Saving Country Music’s purpose is spelled out in its name. It offers news, opinion, reviews, artist profiles, music history, and the always-popular off-color pop country bashing. Saving Country Music primarily focuses on country, but also covers roots, rockabilly, bluegrass, blues, and folk music. First and foremost, Saving Country Music is a consumer advocate and an industry watchdog. Saving Country Music consistently receives on average of nearly half a million unique visitors a month.
Even though Saving Country Music is a music-based website, it works from the core principles that the focus should be people first, then music, and that music is just the excuse to explore deeper issues throughout culture.
How Saving Country Music Began
Saving Country Music was founded in April of 2008 as a blog on MySpace called “Free Hank III.” Free Hank III and freehank3.org was formed to put pressure on Hank Williams III’s label Curb Records to release his albums. Hank III had been lip locked by a provision in his contract that stipulated he could not speak out against Curb, so Free Hank III was an organization of Hank III fans, DJ’s, podacsters, and other musicians who spoke out against Curb Records on Hank III’s behalf to release his music in a timely manner. In July of 2008, Free Hank III helped win the release of Hank III’s album Damn Right,Rebel Proud, and on January 1st, 2010, Hank III was finally released from his contractual obligations with Curb Records, marking the end of Free Hank III.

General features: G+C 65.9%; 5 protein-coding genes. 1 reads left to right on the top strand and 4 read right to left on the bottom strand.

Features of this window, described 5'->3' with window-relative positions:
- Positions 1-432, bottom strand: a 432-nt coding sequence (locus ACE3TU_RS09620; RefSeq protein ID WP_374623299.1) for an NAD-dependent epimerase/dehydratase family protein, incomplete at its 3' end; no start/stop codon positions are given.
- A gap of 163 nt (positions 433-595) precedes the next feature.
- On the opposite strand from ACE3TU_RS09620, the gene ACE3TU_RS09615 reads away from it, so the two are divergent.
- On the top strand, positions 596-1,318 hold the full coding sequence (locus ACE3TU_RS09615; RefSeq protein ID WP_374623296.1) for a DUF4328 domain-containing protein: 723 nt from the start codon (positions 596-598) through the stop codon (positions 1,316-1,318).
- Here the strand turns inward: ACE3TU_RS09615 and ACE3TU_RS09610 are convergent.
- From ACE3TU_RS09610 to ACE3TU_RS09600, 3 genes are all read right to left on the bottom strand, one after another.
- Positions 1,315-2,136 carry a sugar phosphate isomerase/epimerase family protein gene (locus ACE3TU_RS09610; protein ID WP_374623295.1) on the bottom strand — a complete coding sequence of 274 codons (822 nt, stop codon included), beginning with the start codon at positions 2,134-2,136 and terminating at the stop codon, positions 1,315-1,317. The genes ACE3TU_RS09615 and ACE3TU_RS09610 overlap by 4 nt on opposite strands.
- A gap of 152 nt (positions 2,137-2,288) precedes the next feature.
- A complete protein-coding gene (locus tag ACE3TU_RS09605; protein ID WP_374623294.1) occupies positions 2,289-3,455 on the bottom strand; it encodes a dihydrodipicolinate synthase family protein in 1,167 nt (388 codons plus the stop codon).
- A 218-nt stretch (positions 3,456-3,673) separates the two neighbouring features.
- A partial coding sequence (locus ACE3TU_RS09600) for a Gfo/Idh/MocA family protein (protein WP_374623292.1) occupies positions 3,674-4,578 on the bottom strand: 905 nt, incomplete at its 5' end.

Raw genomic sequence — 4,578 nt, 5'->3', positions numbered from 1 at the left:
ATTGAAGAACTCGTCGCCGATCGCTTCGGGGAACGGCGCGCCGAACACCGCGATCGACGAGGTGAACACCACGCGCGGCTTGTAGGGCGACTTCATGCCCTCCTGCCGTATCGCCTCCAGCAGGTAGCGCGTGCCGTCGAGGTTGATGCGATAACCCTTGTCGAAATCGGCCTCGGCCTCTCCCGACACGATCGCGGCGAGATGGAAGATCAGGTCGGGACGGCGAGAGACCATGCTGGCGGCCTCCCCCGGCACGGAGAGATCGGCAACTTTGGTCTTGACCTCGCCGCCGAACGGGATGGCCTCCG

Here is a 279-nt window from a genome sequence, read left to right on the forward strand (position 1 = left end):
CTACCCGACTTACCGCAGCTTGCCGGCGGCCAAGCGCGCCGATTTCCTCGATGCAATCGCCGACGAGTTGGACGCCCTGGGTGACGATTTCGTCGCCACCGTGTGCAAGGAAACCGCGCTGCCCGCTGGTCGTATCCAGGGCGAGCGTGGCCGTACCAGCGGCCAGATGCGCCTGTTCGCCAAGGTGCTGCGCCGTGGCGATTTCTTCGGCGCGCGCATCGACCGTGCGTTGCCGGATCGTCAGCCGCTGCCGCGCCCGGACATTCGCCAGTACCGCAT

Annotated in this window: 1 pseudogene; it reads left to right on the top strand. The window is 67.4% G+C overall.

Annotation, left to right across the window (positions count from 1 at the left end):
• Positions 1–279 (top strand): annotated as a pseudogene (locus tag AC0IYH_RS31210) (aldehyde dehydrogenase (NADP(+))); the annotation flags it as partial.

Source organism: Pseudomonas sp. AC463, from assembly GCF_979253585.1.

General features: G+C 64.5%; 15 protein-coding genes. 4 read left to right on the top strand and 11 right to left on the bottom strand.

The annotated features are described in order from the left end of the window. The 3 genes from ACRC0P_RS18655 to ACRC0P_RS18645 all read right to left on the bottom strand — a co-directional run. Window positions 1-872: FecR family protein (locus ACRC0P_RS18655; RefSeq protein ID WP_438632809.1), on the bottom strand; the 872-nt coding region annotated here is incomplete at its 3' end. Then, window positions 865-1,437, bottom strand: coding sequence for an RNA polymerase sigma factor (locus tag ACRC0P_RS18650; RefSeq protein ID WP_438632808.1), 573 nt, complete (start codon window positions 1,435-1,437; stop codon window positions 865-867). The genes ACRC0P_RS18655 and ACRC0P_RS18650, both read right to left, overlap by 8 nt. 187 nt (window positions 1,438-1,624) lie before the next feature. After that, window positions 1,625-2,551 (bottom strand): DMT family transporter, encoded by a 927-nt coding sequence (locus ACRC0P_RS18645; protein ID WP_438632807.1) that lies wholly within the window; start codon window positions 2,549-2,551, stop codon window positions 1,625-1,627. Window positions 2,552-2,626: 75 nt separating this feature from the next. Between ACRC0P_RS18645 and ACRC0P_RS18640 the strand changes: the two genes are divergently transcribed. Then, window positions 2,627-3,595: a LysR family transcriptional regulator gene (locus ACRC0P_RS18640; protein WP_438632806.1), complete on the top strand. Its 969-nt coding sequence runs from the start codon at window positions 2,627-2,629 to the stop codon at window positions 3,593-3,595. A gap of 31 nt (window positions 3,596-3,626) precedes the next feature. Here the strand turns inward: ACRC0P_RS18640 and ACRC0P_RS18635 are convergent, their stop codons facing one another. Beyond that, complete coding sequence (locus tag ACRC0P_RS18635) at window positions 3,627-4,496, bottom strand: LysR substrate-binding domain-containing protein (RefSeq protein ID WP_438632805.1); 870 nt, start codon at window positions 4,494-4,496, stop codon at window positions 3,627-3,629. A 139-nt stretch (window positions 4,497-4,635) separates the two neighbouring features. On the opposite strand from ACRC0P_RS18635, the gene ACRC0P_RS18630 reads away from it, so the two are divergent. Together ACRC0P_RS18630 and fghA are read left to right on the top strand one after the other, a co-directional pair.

Free Hank III also covered independent country and roots artists during its run, as well as the rest of the country music world from an independent perspective. Free Hank III became Saving Country Music as the focus began to shift to the larger issues facing the country genre and the preservation of its roots.
Kyle ” The Triggerman” Coroneos is the editor, creator, head writer, and benevolent dictator of savingcountrymusic.com. He officially changed his pen name to “Trigger” on 12/18/2012. His writing has inspired a song by Eric Church, and some believe Taylor Swift’s anti-bullying hit “Mean” is about him. He is also the originator of the “Super-genre, mono-genre, & micro-genre” theory on modern music, and was the first journalist to discover Sturgill Simpson.
Trigger is a published author, and has also written for other music sites and periodicals, including American Songwriter, the9153.com, outlawmagazine.com, ninebullets.net, rnzmagazine.com, farcethemusic.com, 3rd Coast Music, the Rambler Magazine, and UK’s Country Music Magazine.
He has been quoted and interviewed by The New York Times (read), (read) (read), and (read), New York Magazine (read), Billboard (read) and (read), The New York Post (read), TIME Magazine (read), The Boston Globe (read), the BBC (listen) and (listen), CBS News (read), CNN (read), The Washington Post (read), (read), and (read), Fox News (read), (read), and (read), The Houston Chronicle (read), Elle (read), Playboy Magazine (read), Entertainment Weekly (read), Variety (read) The Daily Beast (read), Barstool Sports (read), Bloomberg Businessweek (read), Gawker (read), MacLean’s (read) The Hollywood Reporter (read), The Tennessean (read) and (read), Houston Press (read), National Post (read), The Milwaukee Record (read), Ft. Worth Star-Telegram (read), The Atlantic (read), Texas Standard (listen), On The Forcheck (read), 106.7 The Fan (listen) Country 92.5 (listen), and many other news outlets.
Trigger was also featured on a podcast from Wide Open Country.
Trigger is also been rumored to have an alter ego, pop country star Michael Jackson Montgomery; a rumor he adamantly denies.